Sunday, January 18, 2009

Working Craig

The last few times I've worked Craig have been rather frustrating. Part of the problem was that due to the holidays and travel and really cold, cold weather before the holidays, I couldn't get out to work very much. Unfortunately, when I take more than a few days off working stock with a dog, my timing really suffers. I need to work often to stay sharp. Craig usually does okay with time off, but we do need to develop a rapport again, so that he listens to what I'm saying rather than sometimes overriding my commands if he thinks his ideas are correct. So the past few times, we've been getting out some of those kinks. In addition, the field I usually work in is very narrow—just 330 feet wide. The sheep are pretty broke and the draw is also very strong back to the barn. It can be hard to work my pressure-sensitive, tight-running dogs here because they don't want to run as wide as they should, and they are either always having to stop what we're working on to cover the sheep or adjusting what we're working on in response to the sheep's learned behaviors. Now, it's definitely not impossible to work dogs here—Cathy obviously does pretty well—but at my skill level I have a hard time compensating for all this. I remember Derek Scrimgeour saying that you should always choreograph the action on the field when you're training a dog. It's really tough for me to do that when we're working in the narrow field.

Fortunately, at certain times we're able to work in the alfalfa field behind her narrow field. Lately, there has been some sort of oil rigging heavy machinery running back there, so we weren't able to work dogs there. Well, this morning Cathy told me it was gone, so Craig and I headed out. Cathy had sorted some of her best sheep off for me, and we worked in the big field, unencumbered and far away from any draws. It was freakin' AWESOME!!!

I spent some time reminding Craig to bend out on his flanks by standing in front of him, but off to the side of both Craig and the sheep and then waving my stick up and down a couple of times before sending him the other way. I tried to lie him down immediately if he came in at all straight and let him go around if he bent out enough. Craig does respond to this, but I guess I'm not quite consistent enough for this to become ingrained, or maybe he's just gotten away with running tight for too long, because he does have to be reminded to bend out every single time. I still don't remember how to transition the exercise into a drive, as it's supposed to be, so maybe that's the problem. Anyway, I wanted to work on driving, so we spent most of our time driving the sheep in a square about 100 yards around me in each direction. I worked him mostly on whistles and tried to minimize any back-and-forth corrections, and we did pretty well. Craig didn't take all my commands, and my timing wasn't perfect, but we were in sync for the most part and our lines weren't too bad.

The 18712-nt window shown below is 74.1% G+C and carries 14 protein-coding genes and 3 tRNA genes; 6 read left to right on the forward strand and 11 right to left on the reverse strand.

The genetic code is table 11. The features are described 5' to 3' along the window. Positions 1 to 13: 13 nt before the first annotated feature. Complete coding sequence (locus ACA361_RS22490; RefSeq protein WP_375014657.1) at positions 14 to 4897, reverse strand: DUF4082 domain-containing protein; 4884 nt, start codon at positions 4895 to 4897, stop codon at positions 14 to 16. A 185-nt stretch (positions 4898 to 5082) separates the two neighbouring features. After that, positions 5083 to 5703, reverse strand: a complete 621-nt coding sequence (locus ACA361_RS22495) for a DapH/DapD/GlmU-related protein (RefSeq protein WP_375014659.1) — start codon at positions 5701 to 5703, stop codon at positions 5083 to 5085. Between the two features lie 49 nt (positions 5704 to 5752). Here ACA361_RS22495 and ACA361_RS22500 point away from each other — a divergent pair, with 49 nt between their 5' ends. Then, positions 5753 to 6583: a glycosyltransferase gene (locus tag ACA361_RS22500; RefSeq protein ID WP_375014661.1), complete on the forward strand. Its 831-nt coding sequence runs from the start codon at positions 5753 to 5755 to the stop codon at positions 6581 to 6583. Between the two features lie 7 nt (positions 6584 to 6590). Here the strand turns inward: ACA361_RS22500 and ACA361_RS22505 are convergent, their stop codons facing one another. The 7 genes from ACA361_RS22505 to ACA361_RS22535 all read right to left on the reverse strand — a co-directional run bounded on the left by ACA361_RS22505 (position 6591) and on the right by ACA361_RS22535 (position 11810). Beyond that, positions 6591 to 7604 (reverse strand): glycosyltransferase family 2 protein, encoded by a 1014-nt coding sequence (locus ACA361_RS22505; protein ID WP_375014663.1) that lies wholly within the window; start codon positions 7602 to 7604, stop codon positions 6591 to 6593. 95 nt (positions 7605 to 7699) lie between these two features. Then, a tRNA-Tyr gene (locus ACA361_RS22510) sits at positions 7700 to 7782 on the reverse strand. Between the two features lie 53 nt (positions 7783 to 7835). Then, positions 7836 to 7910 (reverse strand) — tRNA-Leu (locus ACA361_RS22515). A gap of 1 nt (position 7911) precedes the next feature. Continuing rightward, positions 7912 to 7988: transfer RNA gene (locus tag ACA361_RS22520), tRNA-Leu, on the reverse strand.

When I was ready to go, someone else was working her german shepherd in the arena between the field I was in and the outside world, so I had to wait for her to finish up before I could go. There's a pen in the field I was in, so I decided to try to put the sheep in the pen so that they wouldn't hang against the fence acting as a draw for the german shepherd lady's sheep. I absolutely suck at penning, so this would be good practice for me. We spent a lot of time with the sheep going back and forth and around a few times, but eventually we did it. I was pretty proud of us, because both of us figured it out. We started out putting way too much pressure on the sheep and coming in way too strongly, and gradually we moderated and positioned oursleves correctly and got the job done. Craig only tried to grip once, which is pretty good for us, as he grips when he gets frustrated. Only trying to grip once (and not even doing it) means that we were working more or less together, even though it took some time.

Well done, Craig!

So it was a great work session for us today. We're in the middle of a weird warm spell (it was in the 60s today and should be nice for the next few days), and I am looking forward to going out again later this week!


Darci said...

overriding my commands if he thinks his ideas are correct

I think this is classic of some of the lines that Craig and Lex share, and it appears to get stronger the longer she goes between working. I know exactly what your talking about there. How's Taz?

Laura said...

Hi Darci--I think in my case, it's compounded by Craig not receiving information fast enough from me. I need to think less and do more!

I haven't heard too much about Taz lately (other than he's already eaten through his first two bags of food--the little chowhound must be getting lots of exercise!), but I will get another progress report at the end of the month :)

Samantha ~ Holly and Zac ~ said...

Craig looks so happy and content in that photo. He must have had a good day. :-)

I have tagged you to do a meme, let me if and when you do it though so i can read your answers. hehe.